Perhaps the most famous orchestra to have come out of Birkenau was the women’s orchestra.  Known through Fania Fénelon’s memoirs and the movie Playing for Time, this group — the only all-women SS-sponsored musical organisation established under Nazi internment — was founded in the spring of 1943.  Originally directed by the Polish inmate Zofia Czajkowska, it reached its peak under the guidance of the violin virtuoso and conductor Alma Rosé.  As with other camp bands, the women were required to play at the gates every morning and evening, to accompany the workers’ arrival and departure from the camp.  This job won them the animosity of many prisoners, who remembered returning to their barracks, sick, exhausted, and often carrying or dragging their dead comrades, while

Guderian argued that the tank was the decisive weapon of war. "If the tanks succeed, then victory follows", he wrote. In an article addressed to critics of tank warfare, he wrote "until our critics can produce some new and better method of making a successful land attack other than self-massacre, we shall continue to maintain our beliefs that tanks—properly employed, needless to say—are today the best means available for land attack." Addressing the faster rate at which defenders could reinforce an area than attackers could penetrate it during the First World War, Guderian wrote that "since reserve forces will now be motorized, the building up of new defensive fronts is easier than it used to be; the chances of an offensive based on the timetable of artillery and infantry co-operation are, as a result, even slighter today than they were in the last war." He continued, "We believe that by attacking with tanks we can achieve a higher rate of movement than has been hitherto obtainable, and—what is perhaps even more important—that we can keep moving once a breakthrough has been made." Guderian additionally required that tactical radios be widely used to facilitate co-ordination and command.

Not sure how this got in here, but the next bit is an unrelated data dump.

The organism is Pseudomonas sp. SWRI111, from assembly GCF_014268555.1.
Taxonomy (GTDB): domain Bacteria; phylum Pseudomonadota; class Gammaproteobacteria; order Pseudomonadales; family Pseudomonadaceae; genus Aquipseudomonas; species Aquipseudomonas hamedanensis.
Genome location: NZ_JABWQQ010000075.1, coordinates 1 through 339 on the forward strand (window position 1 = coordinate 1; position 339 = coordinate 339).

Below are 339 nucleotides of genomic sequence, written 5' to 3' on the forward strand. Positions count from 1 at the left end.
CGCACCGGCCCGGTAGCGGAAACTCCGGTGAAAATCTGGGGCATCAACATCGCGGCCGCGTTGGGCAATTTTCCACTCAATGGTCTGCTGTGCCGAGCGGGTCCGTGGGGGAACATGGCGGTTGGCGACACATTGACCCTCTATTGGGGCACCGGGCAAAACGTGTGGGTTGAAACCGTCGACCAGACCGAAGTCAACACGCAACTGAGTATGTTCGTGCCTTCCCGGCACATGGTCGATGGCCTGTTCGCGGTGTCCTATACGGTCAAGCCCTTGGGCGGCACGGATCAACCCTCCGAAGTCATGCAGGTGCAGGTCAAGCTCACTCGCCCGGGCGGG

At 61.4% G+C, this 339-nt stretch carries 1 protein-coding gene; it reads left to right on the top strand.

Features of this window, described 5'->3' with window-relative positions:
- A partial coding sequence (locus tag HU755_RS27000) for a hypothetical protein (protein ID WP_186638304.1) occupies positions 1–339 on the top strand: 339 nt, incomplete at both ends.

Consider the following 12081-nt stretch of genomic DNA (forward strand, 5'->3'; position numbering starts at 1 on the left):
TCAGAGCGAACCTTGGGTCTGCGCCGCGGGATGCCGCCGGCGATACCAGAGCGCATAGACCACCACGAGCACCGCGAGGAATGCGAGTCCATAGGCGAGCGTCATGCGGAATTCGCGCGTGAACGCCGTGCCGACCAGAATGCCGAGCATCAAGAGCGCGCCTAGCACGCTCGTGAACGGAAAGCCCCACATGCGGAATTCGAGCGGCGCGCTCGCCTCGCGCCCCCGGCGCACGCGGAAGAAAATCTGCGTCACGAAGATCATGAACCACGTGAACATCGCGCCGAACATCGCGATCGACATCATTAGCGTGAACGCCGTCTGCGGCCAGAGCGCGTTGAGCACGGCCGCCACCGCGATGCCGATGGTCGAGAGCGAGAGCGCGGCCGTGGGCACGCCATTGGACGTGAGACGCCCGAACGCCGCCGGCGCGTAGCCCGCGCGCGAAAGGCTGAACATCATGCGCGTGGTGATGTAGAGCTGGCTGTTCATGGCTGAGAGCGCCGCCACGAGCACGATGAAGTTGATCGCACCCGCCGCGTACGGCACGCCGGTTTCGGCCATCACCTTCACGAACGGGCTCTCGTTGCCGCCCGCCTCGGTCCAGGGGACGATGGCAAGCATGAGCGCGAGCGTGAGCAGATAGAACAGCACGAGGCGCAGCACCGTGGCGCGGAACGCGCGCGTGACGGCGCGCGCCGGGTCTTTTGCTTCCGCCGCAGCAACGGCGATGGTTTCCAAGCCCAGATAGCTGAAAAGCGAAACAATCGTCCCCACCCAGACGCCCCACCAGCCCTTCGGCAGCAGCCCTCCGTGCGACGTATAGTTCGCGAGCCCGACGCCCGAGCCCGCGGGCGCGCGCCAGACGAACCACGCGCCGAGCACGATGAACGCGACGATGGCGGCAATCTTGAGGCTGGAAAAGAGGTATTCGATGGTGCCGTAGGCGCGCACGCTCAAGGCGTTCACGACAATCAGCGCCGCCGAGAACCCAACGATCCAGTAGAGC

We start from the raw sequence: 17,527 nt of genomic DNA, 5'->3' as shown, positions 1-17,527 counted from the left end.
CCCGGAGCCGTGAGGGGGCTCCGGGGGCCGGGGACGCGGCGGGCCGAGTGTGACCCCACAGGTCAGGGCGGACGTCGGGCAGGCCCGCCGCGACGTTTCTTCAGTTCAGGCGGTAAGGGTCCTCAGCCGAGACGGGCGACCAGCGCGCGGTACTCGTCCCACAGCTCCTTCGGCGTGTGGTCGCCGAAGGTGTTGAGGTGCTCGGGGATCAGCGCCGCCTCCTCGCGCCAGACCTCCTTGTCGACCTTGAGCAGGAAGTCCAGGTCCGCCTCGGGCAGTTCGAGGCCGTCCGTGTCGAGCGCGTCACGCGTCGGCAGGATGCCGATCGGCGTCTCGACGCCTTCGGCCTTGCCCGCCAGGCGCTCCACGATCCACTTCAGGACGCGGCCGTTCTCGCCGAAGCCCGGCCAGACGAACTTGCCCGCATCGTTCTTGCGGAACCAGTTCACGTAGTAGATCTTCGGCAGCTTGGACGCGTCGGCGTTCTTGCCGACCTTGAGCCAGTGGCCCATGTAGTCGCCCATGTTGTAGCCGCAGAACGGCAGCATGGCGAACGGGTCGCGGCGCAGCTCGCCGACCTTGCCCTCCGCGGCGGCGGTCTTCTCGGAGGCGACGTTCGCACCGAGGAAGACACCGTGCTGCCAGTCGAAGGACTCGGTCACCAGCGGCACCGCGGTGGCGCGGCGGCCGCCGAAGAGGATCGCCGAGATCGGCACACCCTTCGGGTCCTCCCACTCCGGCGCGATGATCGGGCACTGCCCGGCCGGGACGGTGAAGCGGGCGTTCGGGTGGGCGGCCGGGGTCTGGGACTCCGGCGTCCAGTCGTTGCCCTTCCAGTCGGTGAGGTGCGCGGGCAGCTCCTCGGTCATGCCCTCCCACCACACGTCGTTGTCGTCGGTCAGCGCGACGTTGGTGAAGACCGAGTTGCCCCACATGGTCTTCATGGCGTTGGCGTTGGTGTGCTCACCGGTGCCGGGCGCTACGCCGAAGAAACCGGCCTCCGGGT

“At this point in the war and in his life, I think Oskar Schindler was absolutely determined to do everything he could to save as many Jews as he could regardless of the cost, either personal or financial,” writes Crowe. “During the last two years of the war, he had undergone a dramatic moral transformation, and, in many ways, he came more and more to associate himself with his Jews than with other Germans.”
Blitzkrieg is vulnerable to an enemy that is robust enough to weather the shock of the attack and that does not panic at the idea of enemy formations in its rear area. This is especially true if the attacking formation lacks the reserve to keep funnelling forces into the spearhead, or lacks the mobility to provide infantry, artillery and supplies into the attack. If the defender can hold the shoulders of the breach they will have the opportunity to counter-attack into the flank of the attacker, potentially cutting off the van as happened to Kampfgruppe Peiper in the Ardennes.